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Classes in some Zamboanga schools to resume tomorrow

MANILA, Philippines - Classes will resume tomorrow in some schools affected by the armed conflict between government troops and Moro National Liberation Front (MNLF) forces in Zamboanga City, the Department of Education (DepEd) announced yesterday.

DepEd assistant secretary Rey Laguda also said that DepEd personnel yesterday conducted stress debriefing for teachers and school heads in conflict-affected areas in preparation for the reopening of classes.

But he could not say as of press time the total number of schools that would resume classes.

Last week, Education Secretary Armin Luistro said 167 of the 205 public schools in Zambonga City may resume classes based on the department’s assessment.

Luistro also said regular lessons would not be required on the first day and teachers should assess whether the students still need counseling.

Classes in Zamboanga City have been suspended since Sept. 9 when the standoff between soldiers and MNLF forces started. DepEd requires 180 teaching days in a school year.

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Meanwhile, the Professional Regulation Commission (PRC) announced the resetting of the Board Licensure Examination for Professional Teachers (BLEPT) in Zamboanga City, Tawi-Tawi and Jolo, Sulu from Sept. 29 to Jan. 26, 2014.

The PRC postponed the BLEPT due to security and safety concerns of the examinees and the limited access to air and sea transportation due to the ongoing hostilities.

DOLE to preserve jobs in Zamboanga

The Department of Labor and Employment (DOLE), on the other hand, is now working on programs that will preserve livelihood and employment in Zamboanga.

Labor Secretary Rosalinda Baldoz said she ordered the DOLE regional office in Western Mindanao to convene the Industry Tripartite Councils of affected industries and to ready measures on employment preservation.

“We have to prioritize existing livelihoods that need to be rehabilitated, but if it is emergency employment that is needed, we will provide this,” Baldoz added.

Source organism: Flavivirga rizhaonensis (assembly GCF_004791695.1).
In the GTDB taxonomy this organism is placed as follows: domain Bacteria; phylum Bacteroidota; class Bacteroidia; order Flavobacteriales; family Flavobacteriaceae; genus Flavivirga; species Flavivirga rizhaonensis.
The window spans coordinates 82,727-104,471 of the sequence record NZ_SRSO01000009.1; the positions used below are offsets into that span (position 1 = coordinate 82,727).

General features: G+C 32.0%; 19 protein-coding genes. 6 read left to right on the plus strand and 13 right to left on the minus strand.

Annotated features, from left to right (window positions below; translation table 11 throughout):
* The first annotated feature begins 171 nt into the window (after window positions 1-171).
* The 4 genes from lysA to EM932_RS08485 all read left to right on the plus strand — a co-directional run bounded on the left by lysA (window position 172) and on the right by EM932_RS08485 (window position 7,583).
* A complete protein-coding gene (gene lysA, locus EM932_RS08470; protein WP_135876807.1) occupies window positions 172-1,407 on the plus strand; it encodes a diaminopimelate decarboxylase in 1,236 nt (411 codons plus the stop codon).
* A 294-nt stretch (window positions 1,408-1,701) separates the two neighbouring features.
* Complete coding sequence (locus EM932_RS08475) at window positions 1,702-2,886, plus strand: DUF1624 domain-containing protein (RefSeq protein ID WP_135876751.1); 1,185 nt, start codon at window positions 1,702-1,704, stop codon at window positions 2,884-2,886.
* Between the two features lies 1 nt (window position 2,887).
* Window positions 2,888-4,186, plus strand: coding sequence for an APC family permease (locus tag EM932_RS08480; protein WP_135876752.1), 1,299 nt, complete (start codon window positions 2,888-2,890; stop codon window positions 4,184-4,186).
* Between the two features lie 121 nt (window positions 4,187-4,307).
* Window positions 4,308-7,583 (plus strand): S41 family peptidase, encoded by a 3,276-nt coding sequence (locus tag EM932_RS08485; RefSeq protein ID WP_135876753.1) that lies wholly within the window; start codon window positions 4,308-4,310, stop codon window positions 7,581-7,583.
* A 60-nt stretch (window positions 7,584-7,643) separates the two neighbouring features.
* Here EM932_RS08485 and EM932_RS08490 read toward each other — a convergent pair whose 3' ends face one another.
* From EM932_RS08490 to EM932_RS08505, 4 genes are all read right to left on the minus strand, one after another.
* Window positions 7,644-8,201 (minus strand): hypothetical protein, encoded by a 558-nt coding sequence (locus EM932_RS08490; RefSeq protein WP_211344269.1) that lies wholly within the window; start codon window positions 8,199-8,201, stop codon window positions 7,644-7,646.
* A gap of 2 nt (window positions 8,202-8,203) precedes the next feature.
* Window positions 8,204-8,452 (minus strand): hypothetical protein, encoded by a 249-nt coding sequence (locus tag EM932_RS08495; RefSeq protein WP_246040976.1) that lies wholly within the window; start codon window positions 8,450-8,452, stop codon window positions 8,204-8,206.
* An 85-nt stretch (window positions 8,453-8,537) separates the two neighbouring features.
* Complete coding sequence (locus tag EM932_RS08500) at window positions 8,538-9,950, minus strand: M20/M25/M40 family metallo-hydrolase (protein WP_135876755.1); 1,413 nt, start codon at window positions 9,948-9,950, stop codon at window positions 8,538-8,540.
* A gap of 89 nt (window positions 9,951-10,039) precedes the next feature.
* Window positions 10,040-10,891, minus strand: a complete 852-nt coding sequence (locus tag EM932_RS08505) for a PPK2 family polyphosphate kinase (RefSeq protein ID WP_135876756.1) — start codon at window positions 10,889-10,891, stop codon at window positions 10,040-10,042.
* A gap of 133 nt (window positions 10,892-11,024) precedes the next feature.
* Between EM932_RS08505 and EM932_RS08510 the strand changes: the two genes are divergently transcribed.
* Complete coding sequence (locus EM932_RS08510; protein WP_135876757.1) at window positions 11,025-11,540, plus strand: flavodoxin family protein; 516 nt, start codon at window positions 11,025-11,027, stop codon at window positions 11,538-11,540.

The labor chief also said the DOLE is fast-tracking the delivery of livelihood and other assistance to victims of the armed conflict.

The DOLE regional office is already profiling and monitoring workers in the formal and informal sectors who were affected by the crisis so that DOLE can carry out appropriate intervention.

Baldoz said the result of the profiling is expected to provide complete information as to what extent the workers have been affected and what immediate post-conflict recovery programs and interventions are needed.

Baldoz also said that P4 million is available under the Bottom-Up Budgeting Program earmarked for Zamboanga City that can be utilized for emergency employment.

The fund is enough to provide emergency employment to 1,300 displaced workers for at least 15 days.

The DOLE will screen and select the beneficiaries from the list of displaced persons prepared by the City Social Welfare and Development Office and the Department of Social Welfare and Development (DSWD).

DSWD merges evacuation centers

Social Welfare Secretary Corazon Soliman said yesterday that the DSWD has reduced the number of evacuation centers from 57 to 35 by merging evacuation centers with small numbers of evacuees.

DSWD said 18,112 families or 99,753 individuals are taking shelter in the 35 evacuation centers, while 4,352 families or 15,814 individuals are staying in their homes or in the houses of their relatives or friends.

DSWD said that with the reduced number of evacuation centers, the logistical challenge of distributing relief assistance was eased.

As of press time, the DSWD has allocated P74,898,048 for food and non-food items and financial assistance for affected families.

‘Rehabilitation not easy’

Zamboanga City Rep. Celso Lobregat said the rehabilitation of the city would not be easy and would take a long time as the armed conflict caused severe damage.

“Our city is pitiful, it brings me to tears,” Lobregat told reporters at the House of Representatives.

Lobregat was in his district last week but flew to Manila to sponsor the proposed 2014 budget of the Department of Energy.

He thanked the national government for giving P3.8 billion to fund the rehabilitation of the city but lamented that the situation is still far from stabilized.

He said that while the conflict affected only six barangays, the city is larger than Metro Manila and it has porous coastlines that allow the entry and exit of suspected MNLF gunmen.

Lobregat also said he believes that MNLF founding chairman Nur Misuari felt he was excluded in the peace negotiations with the Moro Islamic Liberation Front.

But Presidential Adviser on the Peace Process Teresita Deles said Misuari’s accountability for his actions is “non-negotiable.”

She reiterated that the government and the MNLF were supposed to meet in Indonesia last Sept. 16 but it did not push through because of the clashes.

“The people, especially the people in Zamboanga, want accountability. We cannot just allow this to go unpunished,” Deles told reporters before her agency’s budget deliberations at the House.

She also said the Aquino administration impressed upon the Organization of Islamic Cooperation, of which the MNLF has observer status, that “the rule of law is important” to the government. – With Mayen Jaymalin, Rainier Allan Ronda, Paolo Romero

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